In fact, review of the nation’s efforts to protect the public from chemical hazards over the last four decades—an effort that includes ATSDR but extends well beyond—reveals a mixed record of success. As a nation, we have achieved some notable successes but are still working to improve data collection, draw consistent conclusions, launch protective actions, and inform stakeholders. Various agencies and organizations—governmental and nongovernmental, regulatory and non-regulatory—carry out public health functions related to chemical exposures. These functions include exposure and health surveillance, investigation of incidents and releases, emergency preparedness and response, regulation, research, and education. There are numerous opportunities to make improvements to increase coordination. Some key responsibilities are not carried out adequately, while others are needlessly redundant. ATSDR’s mission and functions must be considered within this broader context.

Several years ago, we took a first step forward by bringing ATSDR and CDC’s National Center for Environmental Health into a closer working relationship by combining the management structures of the two organizations. This has allowed our scientists ready access to unique technical knowledge and skills and facilitated more seamless collaboration. This collaboration has also allowed them to work together on complex environmental health responses as varied as responding to the aftermath of Hurricane Katrina and developing an understanding of potential health implications of drywall from China.

To further this collaboration, and take a more comprehensive look, ATSDR and NCEH have recently initiated the National Conversation on Public Health and Chemical Exposures. This initiative will convene a wide range of stakeholders over one to two years, including government agencies, community groups, industry, environmental groups, public health groups, and others. Various stakeholder groups are already highly supportive. I expect this effort to yield an action agenda for revitalizing the public health approach to chemical exposures. Part of this agenda will offer direction for ATSDR as it moves into its second quarter century.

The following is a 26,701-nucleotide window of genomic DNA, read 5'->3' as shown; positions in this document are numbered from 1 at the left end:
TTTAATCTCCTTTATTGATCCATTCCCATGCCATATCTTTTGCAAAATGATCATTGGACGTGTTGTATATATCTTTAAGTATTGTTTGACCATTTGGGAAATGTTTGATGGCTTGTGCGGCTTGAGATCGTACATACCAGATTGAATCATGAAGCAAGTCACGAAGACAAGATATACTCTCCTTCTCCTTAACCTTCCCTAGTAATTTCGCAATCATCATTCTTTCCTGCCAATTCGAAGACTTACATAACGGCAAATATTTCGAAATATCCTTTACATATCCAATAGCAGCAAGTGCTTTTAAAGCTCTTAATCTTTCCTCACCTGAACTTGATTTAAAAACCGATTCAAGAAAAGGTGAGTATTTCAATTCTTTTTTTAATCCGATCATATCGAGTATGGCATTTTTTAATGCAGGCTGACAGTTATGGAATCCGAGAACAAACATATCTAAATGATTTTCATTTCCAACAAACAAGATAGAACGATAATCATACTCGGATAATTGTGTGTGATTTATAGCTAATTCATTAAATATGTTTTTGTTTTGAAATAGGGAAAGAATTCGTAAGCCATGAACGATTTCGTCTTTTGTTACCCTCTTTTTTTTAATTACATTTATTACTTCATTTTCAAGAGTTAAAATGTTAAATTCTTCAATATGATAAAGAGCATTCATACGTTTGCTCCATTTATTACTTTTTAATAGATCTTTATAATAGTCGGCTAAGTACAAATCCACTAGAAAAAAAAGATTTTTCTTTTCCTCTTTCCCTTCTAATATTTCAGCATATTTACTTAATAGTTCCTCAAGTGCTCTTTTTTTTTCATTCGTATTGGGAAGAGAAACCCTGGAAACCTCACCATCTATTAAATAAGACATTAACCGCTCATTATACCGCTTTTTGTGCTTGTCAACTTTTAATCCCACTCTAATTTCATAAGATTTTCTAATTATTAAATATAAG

Conclusion

ATSDR is an agency with a relatively short history, but a history that spans much of this nation’s response to health concerns resulting from hazardous environmental exposures.

ATSDR has worked diligently to address the needs and concerns of communities and the people in those communities. Few federal agencies have a stronger track record in working “on the ground” serving local communities. The Agency has developed innovative tools and skill sets in carrying out its mission. ATSDR has assembled a strong record of accomplishment—protecting health near hazardous waste sites, advancing science, and educating health professionals and the public.

I am committed to ongoing improvement in every aspect of ATSDR’s work, enabling us to achieve the goals assigned by Congress and deserved by the American public: protecting public health from dangerous chemical exposures.

 

Endnotes

1 Lee, R, Middleton, D, Caldwell, K, Dearwent, S, Jones, S, Lewis, B, Monteilh, C, Mortensen, ME, Nickle, R, Orloff, K, Reger, M, Risher, J, Rogers, HS, Watters, M. “A Review of Events That Expose Children to Elemental Mercury in the United States,” Environmental Health Perspectives, Vol. 117, No. 6, pp. 871-878, 2009.

2 Maslia, M. L., Aral, M. M., Faye, R. E., Suarez-Soto, R. J., Sautner, J. B., Wang, J., Jang, W., Bove, F. J., Ruckart, P. Z. “Reconstructing Historical Exposures to Volatile Organic Compound-Contaminated Drinking Water at a U.S. Military Base,” Journal of Water Quality, Exposure and Health, Vol. 1, No. 1, pp. 49-69, 2009.

3 PricewaterhouseCoopers LLC, NCEH/ATSDR Human Capital Management Assessment, September 19, 2008.

4 NCEH/ATSDR Board of Scientific Counselors, Report on the Peer Review and Clearance Policies and Practices in the National Center for Environmental Health and the Agency for Toxic Substances and Disease Registry, March 4, 2009.

Last revised: June 18, 2013